Wednesday, October 8, 2014

It's very easy to run past the historic marker located in the center of St. Augustine's Treaty Park.  I'm guilty of it myself, along with the many joggers, soccer players, kids and dogs that frequent the spot.  The dogs are especially guilty of not stopping to read the sign commemorating the very historic event that occurred on these lands.

Sign explaining the treaty of Treaty Park

 The Treaty of Moultrie Creek was signed in 1823 between the U.S Government and 17 very diverse groups of Seminole Indians.  A treaty that was meant to provide peace for the Government and the Indians was instead  broken by both sides.  Clashes continued between the two groups,  escalating into The Second Seminole War in 1835.  The war lasted seven years and was the largest, longest, and costliest Indian Conflict in U.S History.

Seminole War image:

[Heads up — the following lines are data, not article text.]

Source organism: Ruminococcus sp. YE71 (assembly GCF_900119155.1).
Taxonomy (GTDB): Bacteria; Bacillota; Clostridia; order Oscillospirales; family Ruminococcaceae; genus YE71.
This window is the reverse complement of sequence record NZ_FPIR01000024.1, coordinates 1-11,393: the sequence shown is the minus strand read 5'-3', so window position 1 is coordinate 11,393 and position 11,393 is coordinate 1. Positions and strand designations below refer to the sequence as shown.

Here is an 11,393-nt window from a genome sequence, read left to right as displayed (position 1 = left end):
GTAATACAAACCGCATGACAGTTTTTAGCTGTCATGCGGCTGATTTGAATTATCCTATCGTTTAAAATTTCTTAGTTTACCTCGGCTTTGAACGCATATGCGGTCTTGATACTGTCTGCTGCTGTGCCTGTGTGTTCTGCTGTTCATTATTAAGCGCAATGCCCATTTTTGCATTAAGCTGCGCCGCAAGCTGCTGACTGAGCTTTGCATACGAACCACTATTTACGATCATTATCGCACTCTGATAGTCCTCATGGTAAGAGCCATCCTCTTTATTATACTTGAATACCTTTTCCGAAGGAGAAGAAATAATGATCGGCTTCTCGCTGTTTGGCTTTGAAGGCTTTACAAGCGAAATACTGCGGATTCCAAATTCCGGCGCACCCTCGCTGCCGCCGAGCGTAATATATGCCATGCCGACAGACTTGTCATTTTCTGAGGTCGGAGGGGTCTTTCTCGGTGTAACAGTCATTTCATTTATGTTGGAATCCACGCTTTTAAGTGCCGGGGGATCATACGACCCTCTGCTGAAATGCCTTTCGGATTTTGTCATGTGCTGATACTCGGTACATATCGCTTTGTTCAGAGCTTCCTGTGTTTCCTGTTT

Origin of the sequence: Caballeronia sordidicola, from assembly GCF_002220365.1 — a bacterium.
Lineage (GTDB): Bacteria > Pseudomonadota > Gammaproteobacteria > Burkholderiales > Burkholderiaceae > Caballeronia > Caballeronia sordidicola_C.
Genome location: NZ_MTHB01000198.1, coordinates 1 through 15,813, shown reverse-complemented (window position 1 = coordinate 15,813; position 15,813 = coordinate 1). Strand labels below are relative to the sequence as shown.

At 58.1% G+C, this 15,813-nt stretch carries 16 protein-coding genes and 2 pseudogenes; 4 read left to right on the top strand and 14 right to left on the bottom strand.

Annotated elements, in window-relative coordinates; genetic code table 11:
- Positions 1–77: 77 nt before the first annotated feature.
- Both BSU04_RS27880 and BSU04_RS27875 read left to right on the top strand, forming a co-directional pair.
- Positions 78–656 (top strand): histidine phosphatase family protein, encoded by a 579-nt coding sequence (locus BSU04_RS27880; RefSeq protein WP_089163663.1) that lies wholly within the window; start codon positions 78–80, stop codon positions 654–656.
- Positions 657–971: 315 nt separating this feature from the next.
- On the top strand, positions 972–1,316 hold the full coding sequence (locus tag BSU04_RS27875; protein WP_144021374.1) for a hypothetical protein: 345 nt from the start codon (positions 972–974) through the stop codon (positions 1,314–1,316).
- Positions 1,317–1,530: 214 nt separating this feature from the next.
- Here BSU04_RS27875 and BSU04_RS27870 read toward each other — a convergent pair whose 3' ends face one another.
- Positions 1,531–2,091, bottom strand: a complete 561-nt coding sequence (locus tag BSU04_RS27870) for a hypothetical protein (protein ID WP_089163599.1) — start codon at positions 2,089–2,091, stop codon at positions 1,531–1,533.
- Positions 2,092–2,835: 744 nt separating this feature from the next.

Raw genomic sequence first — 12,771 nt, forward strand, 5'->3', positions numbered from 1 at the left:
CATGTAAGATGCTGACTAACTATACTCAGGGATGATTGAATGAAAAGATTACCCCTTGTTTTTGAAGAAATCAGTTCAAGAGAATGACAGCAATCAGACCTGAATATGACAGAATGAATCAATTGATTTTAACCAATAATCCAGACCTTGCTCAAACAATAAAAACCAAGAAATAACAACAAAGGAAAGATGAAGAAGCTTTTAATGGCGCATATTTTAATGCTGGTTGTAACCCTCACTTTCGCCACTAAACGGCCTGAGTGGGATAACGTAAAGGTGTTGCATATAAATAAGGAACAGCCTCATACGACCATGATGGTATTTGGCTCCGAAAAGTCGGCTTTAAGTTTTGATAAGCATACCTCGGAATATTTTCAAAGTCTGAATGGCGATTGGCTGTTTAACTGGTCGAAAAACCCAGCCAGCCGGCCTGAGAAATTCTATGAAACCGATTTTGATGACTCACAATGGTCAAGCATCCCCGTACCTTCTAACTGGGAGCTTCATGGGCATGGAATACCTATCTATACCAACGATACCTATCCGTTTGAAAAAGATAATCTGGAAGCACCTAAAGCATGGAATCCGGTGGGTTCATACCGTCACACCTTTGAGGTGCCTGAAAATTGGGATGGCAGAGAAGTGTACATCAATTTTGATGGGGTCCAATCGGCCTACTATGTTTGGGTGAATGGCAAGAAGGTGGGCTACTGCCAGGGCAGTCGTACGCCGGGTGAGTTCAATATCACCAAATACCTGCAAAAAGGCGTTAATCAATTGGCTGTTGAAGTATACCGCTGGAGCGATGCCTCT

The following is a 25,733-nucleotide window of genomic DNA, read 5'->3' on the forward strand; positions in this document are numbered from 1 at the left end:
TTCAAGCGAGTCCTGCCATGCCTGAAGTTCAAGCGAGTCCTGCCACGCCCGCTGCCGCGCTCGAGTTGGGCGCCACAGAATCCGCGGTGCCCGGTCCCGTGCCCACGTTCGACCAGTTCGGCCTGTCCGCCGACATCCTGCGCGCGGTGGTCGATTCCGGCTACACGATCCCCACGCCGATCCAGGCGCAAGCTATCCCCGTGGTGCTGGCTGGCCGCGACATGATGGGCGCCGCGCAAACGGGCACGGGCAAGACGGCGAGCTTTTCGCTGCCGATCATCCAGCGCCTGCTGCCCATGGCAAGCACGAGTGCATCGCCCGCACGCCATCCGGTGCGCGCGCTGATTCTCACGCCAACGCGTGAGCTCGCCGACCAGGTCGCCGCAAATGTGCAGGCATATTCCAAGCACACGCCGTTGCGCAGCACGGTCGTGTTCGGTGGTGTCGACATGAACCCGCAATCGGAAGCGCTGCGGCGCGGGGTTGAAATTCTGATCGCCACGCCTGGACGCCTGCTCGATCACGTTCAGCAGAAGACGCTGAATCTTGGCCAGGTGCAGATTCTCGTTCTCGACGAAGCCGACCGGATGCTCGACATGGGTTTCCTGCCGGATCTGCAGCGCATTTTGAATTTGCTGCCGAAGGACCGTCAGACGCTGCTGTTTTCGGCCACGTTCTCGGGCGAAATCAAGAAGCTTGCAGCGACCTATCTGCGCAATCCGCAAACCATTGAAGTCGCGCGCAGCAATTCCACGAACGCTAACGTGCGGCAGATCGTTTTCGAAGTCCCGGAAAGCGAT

The exact location of the treaty signing is unknown, but it's believed to have been under a large oak tree ("Treaty Oak") just North of the current day park.   In the 1930'a a  marker was placed where the treaty signing location was believed to have occurred.  But there was little access to the location and the coquina concrete marker was eventually moved to the park.

Original marker in its original location. Image by State Archives of Florida

1930'a historical marker accompanies the present day one

Treaty Park is a St. Johns County Public Recreation facility located at 1595 Wildwood Drive, St. Augustine, FL. It's open from dawn til dusk.

Text and Images (except where noted) by Robbie Boggs, FPAN Staff

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